Award Information
Agency: Department of Health and Human Services
Branch: N/A
Contract: N43CO110053
Agency Tracking Number: N43CO110053
Amount: $200,000.00
Phase: Phase I
Program: SBIR
Awards Year: 2011
Solicitation Year: 2011
Solicitation Topic Code: NCI
Solicitation Number: N/A
Small Business Information
1520 SAMEDRA ST, SUNNYVALE, CA, 94087-4113
DUNS: 612223037
HUBZone Owned: N
Woman Owned: Y
Socially and Economically Disadvantaged: Y
Principal Investigator
 (408) 482-6835
Business Contact
Phone: (408) 482-6835
Research Institution
Esophageal cancer is a deadly disease with limited treatment options. In addition to modest effects, toxic chemo-therapy drugs cripple patients with debilitating side-effects. This proposal utilizes an Esophageal Theranostic Delivery System (ETDS), to address this clinical need with a multi-modal solution. It delivers a theranostic combination of chemotherapy drugs and a fluorescent dye directly to the cancer. The combination is loaded on a nano-porous, tantalum surface on the ETDS. The physical scaffold props open any obstruction, the combination drugs treat the cancer, and the fluorescent dye lights up the tumor, allowing monitoring of the treatment. The ETDS is predicted to provide acute relief in patients suffering from dysphagia (difficulty swallowing),enhance therapeutic effectiveness, reduce systemic toxicity, and improve quality of life. More importantly, in combination with other therapies, it has the potential to prolong life. It is a platform technology and has the potential to treat other cancers. The long-term objective is to develop a loco-regional ETDS to treat esophageal cancer as an adjunct to systemic therapy. The specific aims of this proposal include: demonstrating the feasibility of developing a prototype ETDS with slow, medium and fast drug and dye release profiles; developing methodologies to test performance of the formulations; demonstrating proof-of-concept efficacy in a mouse model; and comparing the drug exposure in the tumor model at the efficacious ETDS dose to a systemic dose. The research methods are expected to result in: prototypes of ETDS that can be engineered to release drugs at the desired rate; identification of a therapeutically effective dose in the mouse tumor model; a product profile to support clinical testing.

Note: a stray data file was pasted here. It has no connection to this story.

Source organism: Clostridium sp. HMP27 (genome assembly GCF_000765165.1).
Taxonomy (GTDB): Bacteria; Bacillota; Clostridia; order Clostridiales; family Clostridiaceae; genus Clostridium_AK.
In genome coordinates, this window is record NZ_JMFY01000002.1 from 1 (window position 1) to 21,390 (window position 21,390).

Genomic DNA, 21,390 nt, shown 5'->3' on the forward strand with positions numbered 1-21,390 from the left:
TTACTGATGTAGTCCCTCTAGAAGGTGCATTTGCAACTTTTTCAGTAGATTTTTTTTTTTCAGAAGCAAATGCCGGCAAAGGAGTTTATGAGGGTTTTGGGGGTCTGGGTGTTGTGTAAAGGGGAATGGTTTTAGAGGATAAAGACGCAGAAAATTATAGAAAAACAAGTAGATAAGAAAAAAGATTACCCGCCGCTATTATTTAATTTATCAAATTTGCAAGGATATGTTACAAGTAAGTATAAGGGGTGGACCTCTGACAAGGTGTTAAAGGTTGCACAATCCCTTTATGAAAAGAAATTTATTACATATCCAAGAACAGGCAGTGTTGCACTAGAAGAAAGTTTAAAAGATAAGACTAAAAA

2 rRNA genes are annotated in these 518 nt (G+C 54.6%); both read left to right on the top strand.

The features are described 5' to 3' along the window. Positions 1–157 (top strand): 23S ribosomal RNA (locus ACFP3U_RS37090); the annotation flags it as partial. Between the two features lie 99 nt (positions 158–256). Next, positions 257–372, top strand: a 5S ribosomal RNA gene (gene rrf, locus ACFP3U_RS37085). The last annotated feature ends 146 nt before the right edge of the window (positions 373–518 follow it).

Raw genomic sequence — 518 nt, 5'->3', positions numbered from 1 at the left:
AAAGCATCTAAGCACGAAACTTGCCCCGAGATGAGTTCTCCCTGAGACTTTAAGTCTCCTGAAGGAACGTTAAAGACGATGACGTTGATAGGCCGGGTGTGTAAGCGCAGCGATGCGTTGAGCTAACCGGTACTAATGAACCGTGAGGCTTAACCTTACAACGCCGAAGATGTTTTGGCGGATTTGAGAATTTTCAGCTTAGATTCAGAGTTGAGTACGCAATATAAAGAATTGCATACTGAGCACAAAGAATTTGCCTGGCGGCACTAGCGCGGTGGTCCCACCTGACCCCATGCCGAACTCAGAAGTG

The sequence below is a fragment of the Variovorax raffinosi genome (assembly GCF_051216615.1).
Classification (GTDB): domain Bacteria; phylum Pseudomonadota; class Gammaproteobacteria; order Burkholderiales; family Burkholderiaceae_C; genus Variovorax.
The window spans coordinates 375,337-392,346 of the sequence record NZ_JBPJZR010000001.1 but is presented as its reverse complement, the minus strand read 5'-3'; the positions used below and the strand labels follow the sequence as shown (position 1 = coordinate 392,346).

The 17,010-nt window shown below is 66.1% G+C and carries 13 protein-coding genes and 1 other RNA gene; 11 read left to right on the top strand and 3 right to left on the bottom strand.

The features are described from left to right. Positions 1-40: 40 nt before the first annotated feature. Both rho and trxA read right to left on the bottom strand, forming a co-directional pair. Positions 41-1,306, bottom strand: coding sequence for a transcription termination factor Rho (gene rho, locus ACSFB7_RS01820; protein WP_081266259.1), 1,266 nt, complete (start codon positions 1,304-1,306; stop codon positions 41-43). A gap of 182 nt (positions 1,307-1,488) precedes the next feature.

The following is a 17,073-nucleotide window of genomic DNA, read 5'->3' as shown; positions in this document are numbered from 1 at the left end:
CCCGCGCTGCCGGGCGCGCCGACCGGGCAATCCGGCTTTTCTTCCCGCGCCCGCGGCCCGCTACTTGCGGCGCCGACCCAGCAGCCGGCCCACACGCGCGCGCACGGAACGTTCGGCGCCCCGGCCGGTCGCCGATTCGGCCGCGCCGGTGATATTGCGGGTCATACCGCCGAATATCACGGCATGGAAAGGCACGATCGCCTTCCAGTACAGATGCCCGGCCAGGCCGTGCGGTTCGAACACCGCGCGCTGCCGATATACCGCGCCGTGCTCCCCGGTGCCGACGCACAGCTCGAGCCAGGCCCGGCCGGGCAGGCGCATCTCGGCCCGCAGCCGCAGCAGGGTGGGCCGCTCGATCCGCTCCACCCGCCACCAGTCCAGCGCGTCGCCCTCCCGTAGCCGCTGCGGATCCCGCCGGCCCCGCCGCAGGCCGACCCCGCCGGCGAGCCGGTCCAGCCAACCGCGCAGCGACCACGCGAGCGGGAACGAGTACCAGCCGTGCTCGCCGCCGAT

* information listed above is at the time of submission.

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